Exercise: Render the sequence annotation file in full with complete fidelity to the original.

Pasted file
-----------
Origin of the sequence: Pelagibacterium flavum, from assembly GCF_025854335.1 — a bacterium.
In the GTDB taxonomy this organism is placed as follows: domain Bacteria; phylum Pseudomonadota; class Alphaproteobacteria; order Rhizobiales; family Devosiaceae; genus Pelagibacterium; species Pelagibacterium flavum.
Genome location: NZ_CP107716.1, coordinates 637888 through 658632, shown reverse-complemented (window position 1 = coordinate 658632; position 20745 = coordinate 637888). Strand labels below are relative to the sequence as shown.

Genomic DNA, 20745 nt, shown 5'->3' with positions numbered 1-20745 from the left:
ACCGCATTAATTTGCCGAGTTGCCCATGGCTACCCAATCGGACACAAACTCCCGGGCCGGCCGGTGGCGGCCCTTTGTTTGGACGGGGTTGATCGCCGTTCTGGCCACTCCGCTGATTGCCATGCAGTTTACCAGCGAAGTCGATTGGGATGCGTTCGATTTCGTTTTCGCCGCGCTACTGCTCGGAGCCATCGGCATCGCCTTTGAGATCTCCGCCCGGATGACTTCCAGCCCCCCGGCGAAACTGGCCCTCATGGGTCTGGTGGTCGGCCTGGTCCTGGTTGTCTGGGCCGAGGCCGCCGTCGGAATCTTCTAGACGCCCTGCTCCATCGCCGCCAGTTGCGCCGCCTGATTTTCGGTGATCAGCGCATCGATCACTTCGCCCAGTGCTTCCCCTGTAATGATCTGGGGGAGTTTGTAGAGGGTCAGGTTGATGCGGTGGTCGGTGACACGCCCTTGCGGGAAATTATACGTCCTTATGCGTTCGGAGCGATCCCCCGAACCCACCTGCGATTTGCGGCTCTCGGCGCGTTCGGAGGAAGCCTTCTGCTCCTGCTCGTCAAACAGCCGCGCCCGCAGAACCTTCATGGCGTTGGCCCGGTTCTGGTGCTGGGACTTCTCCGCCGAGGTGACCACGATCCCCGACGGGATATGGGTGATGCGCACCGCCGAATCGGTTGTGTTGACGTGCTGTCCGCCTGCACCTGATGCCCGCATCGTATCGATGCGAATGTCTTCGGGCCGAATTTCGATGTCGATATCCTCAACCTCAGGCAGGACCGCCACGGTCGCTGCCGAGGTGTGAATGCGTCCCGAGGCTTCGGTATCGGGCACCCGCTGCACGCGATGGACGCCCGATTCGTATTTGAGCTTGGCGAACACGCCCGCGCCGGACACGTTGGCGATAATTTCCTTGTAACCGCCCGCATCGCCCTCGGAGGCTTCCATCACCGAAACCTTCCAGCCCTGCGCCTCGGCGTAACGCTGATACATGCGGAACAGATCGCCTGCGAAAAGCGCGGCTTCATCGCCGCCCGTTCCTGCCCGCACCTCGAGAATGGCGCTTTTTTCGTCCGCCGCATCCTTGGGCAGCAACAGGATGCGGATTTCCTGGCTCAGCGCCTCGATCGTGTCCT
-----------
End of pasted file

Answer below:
Origin of the sequence: Pelagibacterium flavum, from assembly GCF_025854335.1 — a bacterium.
In the GTDB taxonomy this organism is placed as follows: domain Bacteria; phylum Pseudomonadota; class Alphaproteobacteria; order Rhizobiales; family Devosiaceae; genus Pelagibacterium; species Pelagibacterium flavum.
Genome location: NZ_CP107716.1, coordinates 637888 through 658632, shown reverse-complemented (window position 1 = coordinate 658632; position 20745 = coordinate 637888). Strand labels below are relative to the sequence as shown.

Genomic DNA, 20745 nt, shown 5'->3' with positions numbered 1-20745 from the left:
ACCGCATTAATTTGCCGAGTTGCCCATGGCTACCCAATCGGACACAAACTCCCGGGCCGGCCGGTGGCGGCCCTTTGTTTGGACGGGGTTGATCGCCGTTCTGGCCACTCCGCTGATTGCCATGCAGTTTACCAGCGAAGTCGATTGGGATGCGTTCGATTTCGTTTTCGCCGCGCTACTGCTCGGAGCCATCGGCATCGCCTTTGAGATCTCCGCCCGGATGACTTCCAGCCCCCCGGCGAAACTGGCCCTCATGGGTCTGGTGGTCGGCCTGGTCCTGGTTGTCTGGGCCGAGGCCGCCGTCGGAATCTTCTAGACGCCCTGCTCCATCGCCGCCAGTTGCGCCGCCTGATTTTCGGTGATCAGCGCATCGATCACTTCGCCCAGTGCTTCCCCTGTAATGATCTGGGGGAGTTTGTAGAGGGTCAGGTTGATGCGGTGGTCGGTGACACGCCCTTGCGGGAAATTATACGTCCTTATGCGTTCGGAGCGATCCCCCGAACCCACCTGCGATTTGCGGCTCTCGGCGCGTTCGGAGGAAGCCTTCTGCTCCTGCTCGTCAAACAGCCGCGCCCGCAGAACCTTCATGGCGTTGGCCCGGTTCTGGTGCTGGGACTTCTCCGCCGAGGTGACCACGATCCCCGACGGGATATGGGTGATGCGCACCGCCGAATCGGTTGTGTTGACGTGCTGTCCGCCTGCACCTGATGCCCGCATCGTATCGATGCGAATGTCTTCGGGCCGAATTTCGATGTCGATATCCTCAACCTCAGGCAGGACCGCCACGGTCGCTGCCGAGGTGTGAATGCGTCCCGAGGCTTCGGTATCGGGCACCCGCTGCACGCGATGGACGCCCGATTCGTATTTGAGCTTGGCGAACACGCCCGCGCCGGACACGTTGGCGATAATTTCCTTGTAACCGCCCGCATCGCCCTCGGAGGCTTCCATCACCGAAACCTTCCAGCCCTGCGCCTCGGCGTAACGCTGATACATGCGGAACAGATCGCCTGCGAAAAGCGCGGCTTCATCGCCGCCCGTTCCTGCCCGCACCTCGAGAATGGCGCTTTTTTCGTCCGCCGCATCCTTGGGCAGCAACAGGATGCGGATTTCCTGGCTCAGCGCCTCGATCGTGTCCT